And first of all, I was really surprised - I'm really surprised about the openness and candidacy(ph) among the American (unintelligible) about this issue, and it still seems like this newly released photographs might be stimulating another round of discussions of what really happened during that time period. And I guess my question for the guest speakers is what does the new development of these newly released photographs could have or add to the discussion of what the ideal life or what it means to be an American citizen today, as well what that continues to mean, to be an American citizen, in the future?
CONAN: It's a question that's come up in the present war, as well as the war in 1941 and '42. Gary Okihiro, I wonder what you think.
Prof. OKIHIRO: That's an excellent question, and in fact it was one of my major motivations for getting involved in this project, once again having written so much on the camps. You know, the 1988 Civil Liberties Act set up a community fund to educate the American public about this event and in the hope that this would never happen again to any group of Americans, whether they are citizens or not. And yet, post-9/11, in 2001 and most recently the USA Patriot Act, among other things, has enabled us to detain people arbitrarily, profile them for religion, primarily on their basis of religion and country of origin, and hold them in indefinite detention, which is again so eerie - so eerily resembles the World War II experience.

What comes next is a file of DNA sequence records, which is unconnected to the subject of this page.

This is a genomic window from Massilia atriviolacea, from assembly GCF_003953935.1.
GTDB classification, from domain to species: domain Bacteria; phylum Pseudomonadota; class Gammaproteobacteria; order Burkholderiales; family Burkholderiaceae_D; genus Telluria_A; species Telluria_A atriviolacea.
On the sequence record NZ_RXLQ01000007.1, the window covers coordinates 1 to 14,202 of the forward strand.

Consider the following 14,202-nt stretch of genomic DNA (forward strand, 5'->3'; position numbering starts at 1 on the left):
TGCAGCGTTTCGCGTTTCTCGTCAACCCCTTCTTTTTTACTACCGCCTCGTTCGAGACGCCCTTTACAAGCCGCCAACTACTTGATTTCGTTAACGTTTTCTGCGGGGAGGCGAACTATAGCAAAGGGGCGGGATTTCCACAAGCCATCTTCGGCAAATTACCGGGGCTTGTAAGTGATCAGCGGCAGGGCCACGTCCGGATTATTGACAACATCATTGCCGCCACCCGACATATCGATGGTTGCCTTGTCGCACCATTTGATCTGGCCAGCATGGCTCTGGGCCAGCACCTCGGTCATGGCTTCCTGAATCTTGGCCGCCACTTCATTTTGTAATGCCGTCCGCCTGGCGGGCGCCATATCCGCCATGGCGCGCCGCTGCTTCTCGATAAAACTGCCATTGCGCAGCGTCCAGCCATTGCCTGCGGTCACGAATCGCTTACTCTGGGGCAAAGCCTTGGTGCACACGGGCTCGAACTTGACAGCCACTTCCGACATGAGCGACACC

CONAN: I wonder, Linda Gordon, is this something you've thought about, as well?